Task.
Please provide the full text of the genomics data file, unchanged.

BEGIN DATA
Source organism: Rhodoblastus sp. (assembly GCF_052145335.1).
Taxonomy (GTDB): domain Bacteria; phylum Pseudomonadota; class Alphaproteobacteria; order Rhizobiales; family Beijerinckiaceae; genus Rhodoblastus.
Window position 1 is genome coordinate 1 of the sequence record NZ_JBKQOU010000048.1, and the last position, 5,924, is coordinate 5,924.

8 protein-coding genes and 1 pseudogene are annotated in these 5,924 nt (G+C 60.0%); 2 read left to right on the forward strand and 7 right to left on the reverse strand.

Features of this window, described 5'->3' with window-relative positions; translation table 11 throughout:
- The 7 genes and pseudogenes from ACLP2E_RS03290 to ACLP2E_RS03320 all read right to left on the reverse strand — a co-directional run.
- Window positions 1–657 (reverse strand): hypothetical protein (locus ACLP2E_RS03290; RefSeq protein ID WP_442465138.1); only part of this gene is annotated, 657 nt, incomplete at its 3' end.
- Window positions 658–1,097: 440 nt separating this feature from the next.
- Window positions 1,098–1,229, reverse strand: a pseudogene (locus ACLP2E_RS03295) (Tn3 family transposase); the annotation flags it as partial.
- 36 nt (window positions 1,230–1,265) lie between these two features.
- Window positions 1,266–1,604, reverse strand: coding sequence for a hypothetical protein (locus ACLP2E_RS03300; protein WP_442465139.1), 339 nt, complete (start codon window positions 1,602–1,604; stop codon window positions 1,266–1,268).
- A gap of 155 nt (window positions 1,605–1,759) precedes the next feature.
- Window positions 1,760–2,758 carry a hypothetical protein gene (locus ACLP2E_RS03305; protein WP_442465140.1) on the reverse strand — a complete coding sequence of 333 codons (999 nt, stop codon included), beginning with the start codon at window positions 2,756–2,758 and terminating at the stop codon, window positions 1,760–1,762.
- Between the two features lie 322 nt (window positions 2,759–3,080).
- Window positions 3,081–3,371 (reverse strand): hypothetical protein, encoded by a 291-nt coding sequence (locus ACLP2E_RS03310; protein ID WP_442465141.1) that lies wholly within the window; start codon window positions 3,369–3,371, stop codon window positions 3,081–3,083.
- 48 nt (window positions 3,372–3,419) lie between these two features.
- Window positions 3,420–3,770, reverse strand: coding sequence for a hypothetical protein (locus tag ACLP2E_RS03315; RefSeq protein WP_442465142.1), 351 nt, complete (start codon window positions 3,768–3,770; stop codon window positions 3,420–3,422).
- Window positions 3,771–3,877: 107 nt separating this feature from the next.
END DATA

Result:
Source organism: Rhodoblastus sp. (assembly GCF_052145335.1).
Taxonomy (GTDB): domain Bacteria; phylum Pseudomonadota; class Alphaproteobacteria; order Rhizobiales; family Beijerinckiaceae; genus Rhodoblastus.
Window position 1 is genome coordinate 1 of the sequence record NZ_JBKQOU010000048.1, and the last position, 5,924, is coordinate 5,924.

8 protein-coding genes and 1 pseudogene are annotated in these 5,924 nt (G+C 60.0%); 2 read left to right on the forward strand and 7 right to left on the reverse strand.

Features of this window, described 5'->3' with window-relative positions; translation table 11 throughout:
- The 7 genes and pseudogenes from ACLP2E_RS03290 to ACLP2E_RS03320 all read right to left on the reverse strand — a co-directional run.
- Window positions 1–657 (reverse strand): hypothetical protein (locus ACLP2E_RS03290; RefSeq protein ID WP_442465138.1); only part of this gene is annotated, 657 nt, incomplete at its 3' end.
- Window positions 658–1,097: 440 nt separating this feature from the next.
- Window positions 1,098–1,229, reverse strand: a pseudogene (locus ACLP2E_RS03295) (Tn3 family transposase); the annotation flags it as partial.
- 36 nt (window positions 1,230–1,265) lie between these two features.
- Window positions 1,266–1,604, reverse strand: coding sequence for a hypothetical protein (locus ACLP2E_RS03300; protein WP_442465139.1), 339 nt, complete (start codon window positions 1,602–1,604; stop codon window positions 1,266–1,268).
- A gap of 155 nt (window positions 1,605–1,759) precedes the next feature.
- Window positions 1,760–2,758 carry a hypothetical protein gene (locus ACLP2E_RS03305; protein WP_442465140.1) on the reverse strand — a complete coding sequence of 333 codons (999 nt, stop codon included), beginning with the start codon at window positions 2,756–2,758 and terminating at the stop codon, window positions 1,760–1,762.
- Between the two features lie 322 nt (window positions 2,759–3,080).
- Window positions 3,081–3,371 (reverse strand): hypothetical protein, encoded by a 291-nt coding sequence (locus ACLP2E_RS03310; protein ID WP_442465141.1) that lies wholly within the window; start codon window positions 3,369–3,371, stop codon window positions 3,081–3,083.
- 48 nt (window positions 3,372–3,419) lie between these two features.
- Window positions 3,420–3,770, reverse strand: coding sequence for a hypothetical protein (locus tag ACLP2E_RS03315; RefSeq protein WP_442465142.1), 351 nt, complete (start codon window positions 3,768–3,770; stop codon window positions 3,420–3,422).
- Window positions 3,771–3,877: 107 nt separating this feature from the next.